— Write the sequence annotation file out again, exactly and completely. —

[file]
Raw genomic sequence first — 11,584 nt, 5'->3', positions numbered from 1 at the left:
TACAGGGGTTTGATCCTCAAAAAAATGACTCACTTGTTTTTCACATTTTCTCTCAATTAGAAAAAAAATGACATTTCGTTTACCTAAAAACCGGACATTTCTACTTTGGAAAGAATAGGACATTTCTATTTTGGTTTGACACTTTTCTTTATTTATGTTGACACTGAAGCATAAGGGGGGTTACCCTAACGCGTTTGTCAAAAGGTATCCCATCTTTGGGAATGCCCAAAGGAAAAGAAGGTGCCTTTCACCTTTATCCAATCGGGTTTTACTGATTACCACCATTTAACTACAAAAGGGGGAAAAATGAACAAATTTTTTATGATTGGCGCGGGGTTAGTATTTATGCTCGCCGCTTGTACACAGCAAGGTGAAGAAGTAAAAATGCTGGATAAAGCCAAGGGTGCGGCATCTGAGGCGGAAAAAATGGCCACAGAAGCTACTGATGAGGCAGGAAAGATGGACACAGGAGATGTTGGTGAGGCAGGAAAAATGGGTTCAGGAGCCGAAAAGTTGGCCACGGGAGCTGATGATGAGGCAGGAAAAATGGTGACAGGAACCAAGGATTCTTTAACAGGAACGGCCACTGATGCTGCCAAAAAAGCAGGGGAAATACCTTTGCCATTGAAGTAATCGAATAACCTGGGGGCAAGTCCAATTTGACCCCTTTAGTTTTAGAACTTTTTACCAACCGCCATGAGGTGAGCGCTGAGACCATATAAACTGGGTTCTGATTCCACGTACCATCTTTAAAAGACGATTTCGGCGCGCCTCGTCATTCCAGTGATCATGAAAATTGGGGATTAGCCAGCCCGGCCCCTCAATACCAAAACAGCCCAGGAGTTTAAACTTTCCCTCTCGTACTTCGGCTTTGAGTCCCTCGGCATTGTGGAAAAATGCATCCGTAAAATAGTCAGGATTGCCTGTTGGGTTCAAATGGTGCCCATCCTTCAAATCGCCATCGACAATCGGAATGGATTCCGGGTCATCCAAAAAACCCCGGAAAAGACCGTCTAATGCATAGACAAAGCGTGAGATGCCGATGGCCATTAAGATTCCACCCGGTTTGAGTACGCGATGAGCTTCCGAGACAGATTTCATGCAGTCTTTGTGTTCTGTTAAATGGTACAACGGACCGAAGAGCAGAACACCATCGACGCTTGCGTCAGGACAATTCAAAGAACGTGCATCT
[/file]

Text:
Raw genomic sequence first — 11,584 nt, 5'->3', positions numbered from 1 at the left:
TACAGGGGTTTGATCCTCAAAAAAATGACTCACTTGTTTTTCACATTTTCTCTCAATTAGAAAAAAAATGACATTTCGTTTACCTAAAAACCGGACATTTCTACTTTGGAAAGAATAGGACATTTCTATTTTGGTTTGACACTTTTCTTTATTTATGTTGACACTGAAGCATAAGGGGGGTTACCCTAACGCGTTTGTCAAAAGGTATCCCATCTTTGGGAATGCCCAAAGGAAAAGAAGGTGCCTTTCACCTTTATCCAATCGGGTTTTACTGATTACCACCATTTAACTACAAAAGGGGGAAAAATGAACAAATTTTTTATGATTGGCGCGGGGTTAGTATTTATGCTCGCCGCTTGTACACAGCAAGGTGAAGAAGTAAAAATGCTGGATAAAGCCAAGGGTGCGGCATCTGAGGCGGAAAAAATGGCCACAGAAGCTACTGATGAGGCAGGAAAGATGGACACAGGAGATGTTGGTGAGGCAGGAAAAATGGGTTCAGGAGCCGAAAAGTTGGCCACGGGAGCTGATGATGAGGCAGGAAAAATGGTGACAGGAACCAAGGATTCTTTAACAGGAACGGCCACTGATGCTGCCAAAAAAGCAGGGGAAATACCTTTGCCATTGAAGTAATCGAATAACCTGGGGGCAAGTCCAATTTGACCCCTTTAGTTTTAGAACTTTTTACCAACCGCCATGAGGTGAGCGCTGAGACCATATAAACTGGGTTCTGATTCCACGTACCATCTTTAAAAGACGATTTCGGCGCGCCTCGTCATTCCAGTGATCATGAAAATTGGGGATTAGCCAGCCCGGCCCCTCAATACCAAAACAGCCCAGGAGTTTAAACTTTCCCTCTCGTACTTCGGCTTTGAGTCCCTCGGCATTGTGGAAAAATGCATCCGTAAAATAGTCAGGATTGCCTGTTGGGTTCAAATGGTGCCCATCCTTCAAATCGCCATCGACAATCGGAATGGATTCCGGGTCATCCAAAAAACCCCGGAAAAGACCGTCTAATGCATAGACAAAGCGTGAGATGCCGATGGCCATTAAGATTCCACCCGGTTTGAGTACGCGATGAGCTTCCGAGACAGATTTCATGCAGTCTTTGTGTTCTGTTAAATGGTACAACGGACCGAAGAGCAGAACACCATCGACGCTTGCGTCAGGACAATTCAAAGAACGTGCATCT